Friday, 12 February 2010

Lost Cousins adds 1911 Irish census network

From Lost Cousins:

Last autumn the 1911 Census of Ireland was published on the National Archives of Ireland website, the first complete Irish census ever to be made available online. Now LostCousins is offering anyone whose relatives were recorded on that census 99 years ago the chance to find their living relatives - and it's a completely free service!

Whether you're related to one of the 3 Molly Malones, the 3,316 Patrick Murphys, or to any of the 4.4 million other men, women, and children recorded on that census, you can use that information to find people who share your Irish ancestry.

All this is achieved with a very simple system that utilises census data as a 'key' to open the door to new contacts, new information, and new opportunities. Once you've registered at the LostCousins site you can enter details of relatives you've found on the 1911 Census of Ireland (or any of 5 other censuses from different countries) and search for living relatives simply by clicking a button.

Because the LostCousins system is fully automatic there's no need for anyone else to see the information you enter - the LostCousins system is designed to protect members' privacy.

The LostCousins site can be found at:
www.LostCousins.com

* It's always free to search for living relatives at the LostCousins site, but there's normally a small charge if you want to contact someone you find. However, until Molly Malone day (13th June 2010) you'll be able to contact relatives you're linked with through the Irish census completely free of charge.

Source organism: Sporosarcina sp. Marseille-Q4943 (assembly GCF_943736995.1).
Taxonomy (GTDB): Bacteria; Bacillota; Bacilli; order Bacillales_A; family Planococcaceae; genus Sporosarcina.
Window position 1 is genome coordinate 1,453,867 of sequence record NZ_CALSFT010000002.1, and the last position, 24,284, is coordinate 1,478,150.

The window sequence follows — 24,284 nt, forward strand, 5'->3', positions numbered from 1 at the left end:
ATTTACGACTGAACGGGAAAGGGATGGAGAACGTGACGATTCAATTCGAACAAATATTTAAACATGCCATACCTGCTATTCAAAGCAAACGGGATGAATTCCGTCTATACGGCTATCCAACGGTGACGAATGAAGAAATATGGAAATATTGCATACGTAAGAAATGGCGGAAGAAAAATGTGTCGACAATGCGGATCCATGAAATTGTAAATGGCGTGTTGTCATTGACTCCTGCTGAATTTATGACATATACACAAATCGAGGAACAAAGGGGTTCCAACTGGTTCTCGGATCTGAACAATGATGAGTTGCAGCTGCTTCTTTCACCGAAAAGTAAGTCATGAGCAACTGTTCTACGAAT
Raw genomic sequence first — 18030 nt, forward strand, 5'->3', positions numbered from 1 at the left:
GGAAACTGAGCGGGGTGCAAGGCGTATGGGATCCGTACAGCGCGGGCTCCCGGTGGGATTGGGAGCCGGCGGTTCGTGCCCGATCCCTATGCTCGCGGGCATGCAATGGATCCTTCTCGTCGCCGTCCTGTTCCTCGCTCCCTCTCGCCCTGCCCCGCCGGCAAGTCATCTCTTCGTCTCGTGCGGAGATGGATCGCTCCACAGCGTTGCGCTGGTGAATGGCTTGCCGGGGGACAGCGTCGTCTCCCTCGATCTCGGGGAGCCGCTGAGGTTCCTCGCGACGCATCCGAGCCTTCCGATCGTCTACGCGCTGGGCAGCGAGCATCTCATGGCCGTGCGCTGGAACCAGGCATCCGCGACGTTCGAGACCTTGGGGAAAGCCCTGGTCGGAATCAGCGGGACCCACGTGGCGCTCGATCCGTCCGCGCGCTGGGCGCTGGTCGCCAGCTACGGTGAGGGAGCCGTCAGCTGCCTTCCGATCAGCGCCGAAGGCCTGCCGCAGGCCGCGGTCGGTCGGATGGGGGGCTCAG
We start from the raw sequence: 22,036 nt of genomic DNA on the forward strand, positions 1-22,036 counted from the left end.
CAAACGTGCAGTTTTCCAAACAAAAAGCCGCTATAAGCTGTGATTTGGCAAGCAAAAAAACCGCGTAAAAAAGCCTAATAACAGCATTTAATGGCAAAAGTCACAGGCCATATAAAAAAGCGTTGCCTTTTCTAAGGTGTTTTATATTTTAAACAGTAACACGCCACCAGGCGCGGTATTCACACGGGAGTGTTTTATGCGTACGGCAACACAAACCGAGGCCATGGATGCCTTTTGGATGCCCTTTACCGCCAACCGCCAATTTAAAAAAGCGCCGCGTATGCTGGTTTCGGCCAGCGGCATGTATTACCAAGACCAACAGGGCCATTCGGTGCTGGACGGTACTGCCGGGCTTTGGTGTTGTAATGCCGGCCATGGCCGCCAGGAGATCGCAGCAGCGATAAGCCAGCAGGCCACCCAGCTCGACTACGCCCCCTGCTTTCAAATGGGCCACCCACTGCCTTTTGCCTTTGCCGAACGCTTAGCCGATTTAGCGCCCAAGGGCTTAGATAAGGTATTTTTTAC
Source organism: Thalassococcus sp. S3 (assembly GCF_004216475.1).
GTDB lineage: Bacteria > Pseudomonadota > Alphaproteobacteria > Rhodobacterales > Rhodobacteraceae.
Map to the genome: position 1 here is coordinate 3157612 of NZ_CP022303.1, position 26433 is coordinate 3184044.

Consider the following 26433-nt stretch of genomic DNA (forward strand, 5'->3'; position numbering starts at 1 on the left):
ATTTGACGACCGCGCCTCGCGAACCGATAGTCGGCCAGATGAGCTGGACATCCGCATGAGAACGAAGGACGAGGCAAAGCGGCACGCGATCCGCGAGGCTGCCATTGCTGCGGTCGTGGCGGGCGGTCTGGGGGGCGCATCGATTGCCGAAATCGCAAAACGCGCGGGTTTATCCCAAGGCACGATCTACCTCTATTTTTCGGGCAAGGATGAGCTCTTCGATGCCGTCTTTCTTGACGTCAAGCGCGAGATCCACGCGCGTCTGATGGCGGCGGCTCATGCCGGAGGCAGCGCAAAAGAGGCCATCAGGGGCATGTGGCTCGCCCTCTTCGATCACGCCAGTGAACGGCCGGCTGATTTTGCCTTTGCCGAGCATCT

Great news for those trying to establish connections with Irish descended cousins. I have to say though, as a County Antrim man married to a 'Kilkenny Cat', neither of us have ever heard of a Molly Malone Day, though that could be due to the length of the hangover from St. Patrick's Day!


There's a statue of Molly Malone in Dublin's Trinity area, pushing a barrow, and known locally as the 'tart with the cart'. Not to be confused of course with the statues of the two ladies shopping ('the hags with the bags') or the water feature based statue of the goddess of the River Liffy in O'Connell Street ('the floozy in the Jacuzzi')!

Chris

www.ScotlandsGreatestStory.co.uk
Scotland's Greatest Story
www.twitter.com/chrismpaton

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